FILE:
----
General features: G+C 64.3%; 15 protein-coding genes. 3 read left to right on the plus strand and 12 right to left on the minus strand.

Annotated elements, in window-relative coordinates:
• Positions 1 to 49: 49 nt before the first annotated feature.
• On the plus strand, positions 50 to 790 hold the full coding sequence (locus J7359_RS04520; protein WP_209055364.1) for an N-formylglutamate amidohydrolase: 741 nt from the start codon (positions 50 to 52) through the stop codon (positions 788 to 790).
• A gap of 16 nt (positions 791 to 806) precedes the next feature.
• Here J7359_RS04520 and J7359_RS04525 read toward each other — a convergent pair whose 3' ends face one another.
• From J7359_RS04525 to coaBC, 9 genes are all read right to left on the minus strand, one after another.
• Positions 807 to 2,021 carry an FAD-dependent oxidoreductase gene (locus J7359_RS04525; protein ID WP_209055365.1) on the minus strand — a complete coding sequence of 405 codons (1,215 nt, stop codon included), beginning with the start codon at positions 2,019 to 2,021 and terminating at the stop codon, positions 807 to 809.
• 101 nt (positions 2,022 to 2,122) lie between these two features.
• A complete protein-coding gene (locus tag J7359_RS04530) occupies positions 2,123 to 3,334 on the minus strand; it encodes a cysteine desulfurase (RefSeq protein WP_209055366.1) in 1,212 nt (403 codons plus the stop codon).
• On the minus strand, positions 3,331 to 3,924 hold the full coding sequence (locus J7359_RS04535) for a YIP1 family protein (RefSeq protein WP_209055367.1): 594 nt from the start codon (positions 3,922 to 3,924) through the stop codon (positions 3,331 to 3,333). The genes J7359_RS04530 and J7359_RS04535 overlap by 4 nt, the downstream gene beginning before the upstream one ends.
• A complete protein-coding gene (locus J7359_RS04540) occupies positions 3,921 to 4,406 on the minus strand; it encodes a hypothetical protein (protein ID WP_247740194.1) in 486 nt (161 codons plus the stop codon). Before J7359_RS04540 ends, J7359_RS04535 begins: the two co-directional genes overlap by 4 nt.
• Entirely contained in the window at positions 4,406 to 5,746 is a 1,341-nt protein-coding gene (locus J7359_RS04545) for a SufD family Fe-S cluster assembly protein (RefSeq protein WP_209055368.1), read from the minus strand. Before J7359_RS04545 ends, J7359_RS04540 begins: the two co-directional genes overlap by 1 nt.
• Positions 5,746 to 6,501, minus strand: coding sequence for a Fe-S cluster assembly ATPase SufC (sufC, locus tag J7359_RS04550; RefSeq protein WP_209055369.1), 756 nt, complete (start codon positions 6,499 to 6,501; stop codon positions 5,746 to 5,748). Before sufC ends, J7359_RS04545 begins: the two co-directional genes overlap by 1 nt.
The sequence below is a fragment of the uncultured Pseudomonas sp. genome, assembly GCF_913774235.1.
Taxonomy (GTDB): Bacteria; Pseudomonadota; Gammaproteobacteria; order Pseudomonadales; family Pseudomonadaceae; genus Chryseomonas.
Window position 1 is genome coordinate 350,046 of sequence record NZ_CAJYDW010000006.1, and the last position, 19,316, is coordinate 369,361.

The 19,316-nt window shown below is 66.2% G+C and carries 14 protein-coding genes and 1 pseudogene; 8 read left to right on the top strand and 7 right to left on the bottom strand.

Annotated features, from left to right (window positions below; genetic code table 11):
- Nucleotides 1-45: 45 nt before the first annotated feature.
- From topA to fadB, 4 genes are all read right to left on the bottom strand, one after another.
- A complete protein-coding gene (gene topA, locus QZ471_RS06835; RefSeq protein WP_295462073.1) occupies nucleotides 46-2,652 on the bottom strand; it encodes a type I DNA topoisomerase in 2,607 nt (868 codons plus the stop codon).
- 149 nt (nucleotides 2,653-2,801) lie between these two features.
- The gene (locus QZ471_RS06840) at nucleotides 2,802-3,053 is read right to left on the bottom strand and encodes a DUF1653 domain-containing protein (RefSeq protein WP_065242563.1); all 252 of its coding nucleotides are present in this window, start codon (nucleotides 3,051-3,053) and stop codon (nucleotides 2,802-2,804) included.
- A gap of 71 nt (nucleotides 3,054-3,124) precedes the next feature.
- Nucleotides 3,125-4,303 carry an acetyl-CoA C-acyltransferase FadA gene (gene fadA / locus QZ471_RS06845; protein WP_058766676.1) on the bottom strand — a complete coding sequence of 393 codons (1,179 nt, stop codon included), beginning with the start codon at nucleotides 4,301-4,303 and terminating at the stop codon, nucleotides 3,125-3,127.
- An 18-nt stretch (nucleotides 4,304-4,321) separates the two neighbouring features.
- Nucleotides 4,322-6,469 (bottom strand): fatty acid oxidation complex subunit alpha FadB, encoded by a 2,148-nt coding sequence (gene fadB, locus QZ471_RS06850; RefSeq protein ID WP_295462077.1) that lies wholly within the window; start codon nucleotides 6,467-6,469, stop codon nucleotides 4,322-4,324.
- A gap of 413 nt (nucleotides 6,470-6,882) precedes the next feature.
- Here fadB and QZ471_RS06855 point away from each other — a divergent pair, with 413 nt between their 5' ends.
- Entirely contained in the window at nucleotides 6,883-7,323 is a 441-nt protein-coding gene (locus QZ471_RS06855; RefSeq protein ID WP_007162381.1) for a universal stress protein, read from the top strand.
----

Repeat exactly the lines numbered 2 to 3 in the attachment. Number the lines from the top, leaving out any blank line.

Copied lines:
Annotated elements, in window-relative coordinates:
• Positions 1 to 49: 49 nt before the first annotated feature.